I can cut my expenditures on that chicken in a few ways. I can look for sales and bargains on the chicken and cut the price up to half, making my cost per serving 64 cents to 90 cents per portion. I can cut the amount of chicken that I am using into half, also resulting in the same savings. After all, meat is not the only source of protein that we have available. (Back to this point shortly) I can skip using meat altogether and substitute a different protein for it. And that is, today, where the problem arises. Where once conventional wisdom said that other proteins are cheaper than meat, that is not the case today.

The U.S. RDA is .8 grams per Kilogram of appropriate body weight or 200-600 (50g-150g) of calories from protein sources. Below is a list of the amount of protein in some common foods.

1 cup oatmeal6
1 cup cereal (corn flakes)2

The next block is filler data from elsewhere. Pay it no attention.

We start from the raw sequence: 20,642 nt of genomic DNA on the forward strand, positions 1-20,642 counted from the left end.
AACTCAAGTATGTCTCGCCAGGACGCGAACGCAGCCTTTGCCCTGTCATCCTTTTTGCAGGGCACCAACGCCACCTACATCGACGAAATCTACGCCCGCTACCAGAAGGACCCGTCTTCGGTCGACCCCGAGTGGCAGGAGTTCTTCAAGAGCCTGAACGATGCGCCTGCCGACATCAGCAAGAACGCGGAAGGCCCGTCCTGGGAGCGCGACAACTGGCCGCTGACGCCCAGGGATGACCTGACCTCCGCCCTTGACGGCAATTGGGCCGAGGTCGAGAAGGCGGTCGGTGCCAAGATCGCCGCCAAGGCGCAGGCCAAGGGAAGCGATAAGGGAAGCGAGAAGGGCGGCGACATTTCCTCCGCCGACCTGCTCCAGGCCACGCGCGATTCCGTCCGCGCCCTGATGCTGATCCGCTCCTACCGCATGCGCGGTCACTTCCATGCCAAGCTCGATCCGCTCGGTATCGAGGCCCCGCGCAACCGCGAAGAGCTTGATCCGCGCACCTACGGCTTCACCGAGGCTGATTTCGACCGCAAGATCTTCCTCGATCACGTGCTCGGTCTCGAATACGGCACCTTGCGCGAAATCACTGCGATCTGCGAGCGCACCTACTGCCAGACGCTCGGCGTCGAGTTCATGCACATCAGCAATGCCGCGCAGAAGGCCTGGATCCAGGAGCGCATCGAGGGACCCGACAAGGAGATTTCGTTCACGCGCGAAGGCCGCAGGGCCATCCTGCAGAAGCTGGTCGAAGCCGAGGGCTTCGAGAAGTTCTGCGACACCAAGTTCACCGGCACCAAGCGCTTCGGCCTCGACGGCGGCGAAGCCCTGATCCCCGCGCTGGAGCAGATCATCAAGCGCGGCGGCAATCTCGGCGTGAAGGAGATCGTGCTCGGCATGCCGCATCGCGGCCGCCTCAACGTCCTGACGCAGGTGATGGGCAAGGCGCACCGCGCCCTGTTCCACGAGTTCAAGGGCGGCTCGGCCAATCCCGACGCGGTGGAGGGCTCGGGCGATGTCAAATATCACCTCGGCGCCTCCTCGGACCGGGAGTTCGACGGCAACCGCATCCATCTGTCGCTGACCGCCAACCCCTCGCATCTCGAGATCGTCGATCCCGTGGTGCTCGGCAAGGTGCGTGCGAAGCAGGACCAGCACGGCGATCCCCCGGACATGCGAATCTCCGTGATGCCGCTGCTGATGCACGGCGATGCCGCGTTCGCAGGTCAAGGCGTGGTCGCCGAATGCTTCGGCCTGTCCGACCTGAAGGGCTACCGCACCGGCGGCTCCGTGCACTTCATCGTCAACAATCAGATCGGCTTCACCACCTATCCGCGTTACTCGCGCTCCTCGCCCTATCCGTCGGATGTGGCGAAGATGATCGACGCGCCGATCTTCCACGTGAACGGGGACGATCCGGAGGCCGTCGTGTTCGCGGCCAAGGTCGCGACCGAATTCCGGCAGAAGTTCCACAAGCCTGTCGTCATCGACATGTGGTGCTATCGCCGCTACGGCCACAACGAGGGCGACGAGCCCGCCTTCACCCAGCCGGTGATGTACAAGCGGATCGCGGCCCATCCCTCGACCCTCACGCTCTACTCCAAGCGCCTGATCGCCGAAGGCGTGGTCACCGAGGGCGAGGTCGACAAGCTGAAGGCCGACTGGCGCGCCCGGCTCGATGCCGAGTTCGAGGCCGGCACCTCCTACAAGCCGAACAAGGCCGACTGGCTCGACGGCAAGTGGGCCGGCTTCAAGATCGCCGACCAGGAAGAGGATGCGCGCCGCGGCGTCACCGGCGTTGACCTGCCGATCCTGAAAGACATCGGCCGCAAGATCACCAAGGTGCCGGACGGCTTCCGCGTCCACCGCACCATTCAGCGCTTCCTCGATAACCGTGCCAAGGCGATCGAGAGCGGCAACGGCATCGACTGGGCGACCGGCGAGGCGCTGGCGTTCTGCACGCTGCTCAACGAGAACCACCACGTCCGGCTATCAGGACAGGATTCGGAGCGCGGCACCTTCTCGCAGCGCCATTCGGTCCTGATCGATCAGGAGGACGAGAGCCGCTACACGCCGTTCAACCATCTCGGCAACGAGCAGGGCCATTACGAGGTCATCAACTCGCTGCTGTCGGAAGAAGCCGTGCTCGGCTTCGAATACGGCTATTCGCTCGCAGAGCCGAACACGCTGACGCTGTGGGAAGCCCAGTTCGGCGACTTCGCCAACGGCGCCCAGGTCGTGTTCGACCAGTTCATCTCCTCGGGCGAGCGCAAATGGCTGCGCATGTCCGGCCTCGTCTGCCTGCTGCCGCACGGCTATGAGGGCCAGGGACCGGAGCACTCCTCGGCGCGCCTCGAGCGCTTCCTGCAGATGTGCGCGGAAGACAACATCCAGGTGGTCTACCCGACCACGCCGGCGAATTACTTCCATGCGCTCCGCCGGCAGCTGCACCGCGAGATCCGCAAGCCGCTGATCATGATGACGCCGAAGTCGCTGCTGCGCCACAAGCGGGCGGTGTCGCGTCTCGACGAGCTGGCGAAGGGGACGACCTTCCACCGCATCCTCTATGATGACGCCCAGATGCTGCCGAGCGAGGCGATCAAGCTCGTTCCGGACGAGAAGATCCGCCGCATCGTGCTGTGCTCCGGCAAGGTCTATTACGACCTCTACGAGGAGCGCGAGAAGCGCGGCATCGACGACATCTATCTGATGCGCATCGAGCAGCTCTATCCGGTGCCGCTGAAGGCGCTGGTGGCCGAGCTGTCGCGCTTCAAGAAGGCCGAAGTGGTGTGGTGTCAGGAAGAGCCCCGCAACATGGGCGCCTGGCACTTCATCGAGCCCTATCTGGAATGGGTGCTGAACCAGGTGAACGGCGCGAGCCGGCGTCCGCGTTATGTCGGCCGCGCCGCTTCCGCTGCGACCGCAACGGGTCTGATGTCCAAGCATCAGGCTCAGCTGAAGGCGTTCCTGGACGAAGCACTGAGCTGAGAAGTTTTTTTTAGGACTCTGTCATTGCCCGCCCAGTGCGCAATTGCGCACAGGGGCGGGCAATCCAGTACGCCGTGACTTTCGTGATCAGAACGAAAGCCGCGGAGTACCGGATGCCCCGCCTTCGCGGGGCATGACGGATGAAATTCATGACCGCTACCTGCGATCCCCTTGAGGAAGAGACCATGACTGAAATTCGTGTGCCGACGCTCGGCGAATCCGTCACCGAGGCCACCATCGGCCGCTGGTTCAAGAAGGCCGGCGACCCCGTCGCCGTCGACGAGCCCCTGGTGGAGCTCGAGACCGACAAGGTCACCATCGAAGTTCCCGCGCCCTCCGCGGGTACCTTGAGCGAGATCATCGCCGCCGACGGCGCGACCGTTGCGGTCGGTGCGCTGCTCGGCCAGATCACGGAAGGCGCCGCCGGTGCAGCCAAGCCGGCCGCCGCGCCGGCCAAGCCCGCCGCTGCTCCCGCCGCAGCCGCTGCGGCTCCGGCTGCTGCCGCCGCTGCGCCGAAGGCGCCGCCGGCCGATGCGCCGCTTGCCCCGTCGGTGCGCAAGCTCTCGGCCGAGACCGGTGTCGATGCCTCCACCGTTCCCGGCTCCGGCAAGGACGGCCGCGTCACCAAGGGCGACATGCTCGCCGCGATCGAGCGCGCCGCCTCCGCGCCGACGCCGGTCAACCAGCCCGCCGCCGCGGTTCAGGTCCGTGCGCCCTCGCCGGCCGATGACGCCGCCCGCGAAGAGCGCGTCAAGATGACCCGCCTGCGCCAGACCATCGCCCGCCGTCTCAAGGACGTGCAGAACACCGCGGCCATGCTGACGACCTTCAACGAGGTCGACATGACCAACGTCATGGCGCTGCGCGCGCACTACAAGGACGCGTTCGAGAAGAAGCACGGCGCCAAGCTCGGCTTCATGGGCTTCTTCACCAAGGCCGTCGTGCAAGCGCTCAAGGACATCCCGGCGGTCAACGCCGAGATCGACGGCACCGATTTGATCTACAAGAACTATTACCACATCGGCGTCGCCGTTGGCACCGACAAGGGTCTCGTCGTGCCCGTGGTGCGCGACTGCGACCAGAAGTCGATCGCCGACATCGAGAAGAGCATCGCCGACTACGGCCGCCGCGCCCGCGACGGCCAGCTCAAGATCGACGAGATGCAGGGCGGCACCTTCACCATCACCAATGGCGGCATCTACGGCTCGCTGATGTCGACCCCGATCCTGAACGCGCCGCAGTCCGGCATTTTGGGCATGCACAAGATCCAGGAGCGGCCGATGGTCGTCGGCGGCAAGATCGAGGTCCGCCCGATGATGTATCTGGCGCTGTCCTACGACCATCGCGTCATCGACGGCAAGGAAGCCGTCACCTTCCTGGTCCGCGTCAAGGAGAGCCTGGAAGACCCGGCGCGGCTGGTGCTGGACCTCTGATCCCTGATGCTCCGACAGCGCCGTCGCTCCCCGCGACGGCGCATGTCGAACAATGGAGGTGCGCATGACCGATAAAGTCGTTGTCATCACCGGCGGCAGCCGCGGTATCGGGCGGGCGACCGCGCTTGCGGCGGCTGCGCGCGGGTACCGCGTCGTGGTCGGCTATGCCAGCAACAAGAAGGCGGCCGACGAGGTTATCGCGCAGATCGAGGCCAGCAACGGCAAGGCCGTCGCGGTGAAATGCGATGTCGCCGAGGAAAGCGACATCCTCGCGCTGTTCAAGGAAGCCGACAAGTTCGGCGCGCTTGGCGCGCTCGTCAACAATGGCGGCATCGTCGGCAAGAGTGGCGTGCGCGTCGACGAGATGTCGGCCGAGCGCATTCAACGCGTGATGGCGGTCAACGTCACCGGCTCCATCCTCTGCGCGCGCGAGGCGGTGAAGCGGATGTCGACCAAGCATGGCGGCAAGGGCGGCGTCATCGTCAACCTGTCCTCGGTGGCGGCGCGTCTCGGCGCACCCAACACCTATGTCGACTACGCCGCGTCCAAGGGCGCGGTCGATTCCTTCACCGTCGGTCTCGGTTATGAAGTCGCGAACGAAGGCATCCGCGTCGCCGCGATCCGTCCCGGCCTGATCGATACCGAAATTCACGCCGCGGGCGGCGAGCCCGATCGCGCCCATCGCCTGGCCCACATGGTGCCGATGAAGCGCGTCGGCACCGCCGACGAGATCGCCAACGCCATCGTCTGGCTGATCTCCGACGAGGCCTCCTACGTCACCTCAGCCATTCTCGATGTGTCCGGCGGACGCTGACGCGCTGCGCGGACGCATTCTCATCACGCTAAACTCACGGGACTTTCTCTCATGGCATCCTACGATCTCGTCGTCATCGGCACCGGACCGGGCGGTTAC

1 cup cereal (Cheerios)3
1 cup cereal (Kashi Go Lean)14
1 bagel9
2 slices whole wheat bread5
1 cup milk 8
1 cup soy milk6-10
6 oz yogurt7
6 oz soy yogurt6
1 cup lowfat cottage cheese 28
1 oz soft cheese (mozzarella, brie, camembert) 6 per oz
1 oz medium cheese (cheddar, swiss)7-8 per oz
1 oz hard cheese (parmesan)10 per oz
fish7 per oz
chicken7 per oz
beef7 per oz
1 egg7
1/4 cup peanuts9
2 tbsp peanut butter8
1/4 cup almonds 8
1/4 cup walnuts 7.5
1/4 cup cashews 5
1/4 cup sunflower seeds 6
1/4 cup pumpkin seeds 19
1/4 flax seeds 8
1/2 cup brown rice2.5
1/2 cup quinoa10
1/2 cup couscous6
1 cup cooked whole wheat pasta7
baked potato4
baked sweet potato2-4
1 cup cooked squash (butternut)2
1 cup steamed broccoli4.65
1 cup asparagus5.31
1 cup brussel sprouts5.64
1 cup steamed spinach6
1 cup green peas8.24
1 cup mixed vegetables5